I'll reply here to your PM so others can also read this.
Do all robots have to have a microcontroller? Because I am trying to make one without a microcontroller.
The info in http://www.societyofrobots.com/member_tutorials/node/62
is a great example of how to do a robot controller without a processor. The sensors are directly connected to the motor driver chip (look up the data sheet on the L293D driver to see what the inputs do, also there are a number of threads on this forum discussing this driver chip).
There are other examples of the web of robots without processors.
Here is one: https://www.solarbotics.com/products/k_hm/
and there is a document with the schematics. Solarbotics has a few other bots that don't use processors for control.
Beam also has non-processor robots: http://www.beam-online.com/navagation/_rob.htm
I am going to use some sort of program, to analyze the sensor signals and then send those signals to the motors.
To use a program you do need a processor for the program to run on. The bots I mentioned above use simple circuits to sense bumping into things and then switching the power to the motors to avoid the obstacle. When a processor is used the code running in the processor reads the condition of the processor's input pins (that have sensors connected) then runs another piece of code to set output pins that are connected to the motor driver chip.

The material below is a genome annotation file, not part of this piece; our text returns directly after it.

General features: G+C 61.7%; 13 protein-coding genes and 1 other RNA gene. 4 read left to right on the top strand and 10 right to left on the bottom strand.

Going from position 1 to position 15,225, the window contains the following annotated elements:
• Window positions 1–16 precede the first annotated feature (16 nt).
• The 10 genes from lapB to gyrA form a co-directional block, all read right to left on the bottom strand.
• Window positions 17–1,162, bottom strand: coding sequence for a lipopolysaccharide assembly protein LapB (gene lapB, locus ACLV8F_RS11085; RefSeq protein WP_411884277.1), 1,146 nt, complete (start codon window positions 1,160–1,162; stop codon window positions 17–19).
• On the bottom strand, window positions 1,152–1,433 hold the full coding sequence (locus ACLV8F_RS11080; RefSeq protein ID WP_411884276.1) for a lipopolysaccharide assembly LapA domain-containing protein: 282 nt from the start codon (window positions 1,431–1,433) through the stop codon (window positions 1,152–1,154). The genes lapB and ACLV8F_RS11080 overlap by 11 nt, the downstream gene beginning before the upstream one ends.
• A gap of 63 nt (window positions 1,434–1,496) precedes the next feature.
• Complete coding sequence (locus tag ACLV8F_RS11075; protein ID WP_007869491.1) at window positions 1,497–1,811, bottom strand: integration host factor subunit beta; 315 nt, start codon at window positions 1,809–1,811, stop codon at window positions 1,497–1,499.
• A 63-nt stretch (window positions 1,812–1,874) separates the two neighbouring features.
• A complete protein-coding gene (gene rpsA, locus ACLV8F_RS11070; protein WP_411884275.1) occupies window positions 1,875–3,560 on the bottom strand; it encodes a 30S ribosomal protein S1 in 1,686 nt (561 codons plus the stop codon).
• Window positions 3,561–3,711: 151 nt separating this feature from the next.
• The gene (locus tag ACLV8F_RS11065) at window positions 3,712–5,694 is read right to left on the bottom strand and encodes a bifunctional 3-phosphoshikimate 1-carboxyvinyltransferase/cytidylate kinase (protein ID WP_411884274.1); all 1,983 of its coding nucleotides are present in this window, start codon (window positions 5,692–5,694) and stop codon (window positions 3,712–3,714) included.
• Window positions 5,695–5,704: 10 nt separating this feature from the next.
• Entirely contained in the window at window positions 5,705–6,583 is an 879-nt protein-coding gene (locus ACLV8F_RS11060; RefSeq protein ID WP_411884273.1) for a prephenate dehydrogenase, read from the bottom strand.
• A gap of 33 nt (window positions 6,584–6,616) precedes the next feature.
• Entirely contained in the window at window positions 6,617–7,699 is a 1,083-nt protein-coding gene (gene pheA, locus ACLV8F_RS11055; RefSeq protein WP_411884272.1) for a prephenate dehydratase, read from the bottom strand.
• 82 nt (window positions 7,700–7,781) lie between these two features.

You are saying that motor drivers can turn power on or off to motor terminals and a motor controller is for when you want to adjust speed?
Again look at a data sheet for a motor driver chip to see what the inputs to the driver chip do with the outputs to the motors. The example you linked to does use a motor driver chip and depending on the state (low or high) on the driver's inputs can set the motors to be both on and forward, one running forward and the other stopped or one running forward and the other in reverse or any other combination. This is the job of the motor driver, it translates a set of input conditions into voltage to the motor terminals.
The controller determines what the driver input conditions should be. In the linked example without a processor, the light sensors ( LDR in the schematic) are the controller. With a processor, it is what the code (program) determines what the motors should do and sets output pins on the processor that 'control' the motor driver.
The controller can also control the motor speed by very quickly turning the motors on and off (at several 100 times or more a second ).
A reason to use a motor driver is that processors and other electronic parts can not supply to high current (Amps) that a motor needs to run. The driver takes low current signals and 'drives' higher current to the motors. If one where to connect most motors directly to the output pins of a processor (or a small signal transistor) the processor will release smoke and cease to function.
Hope this helps and please just post additional questions here.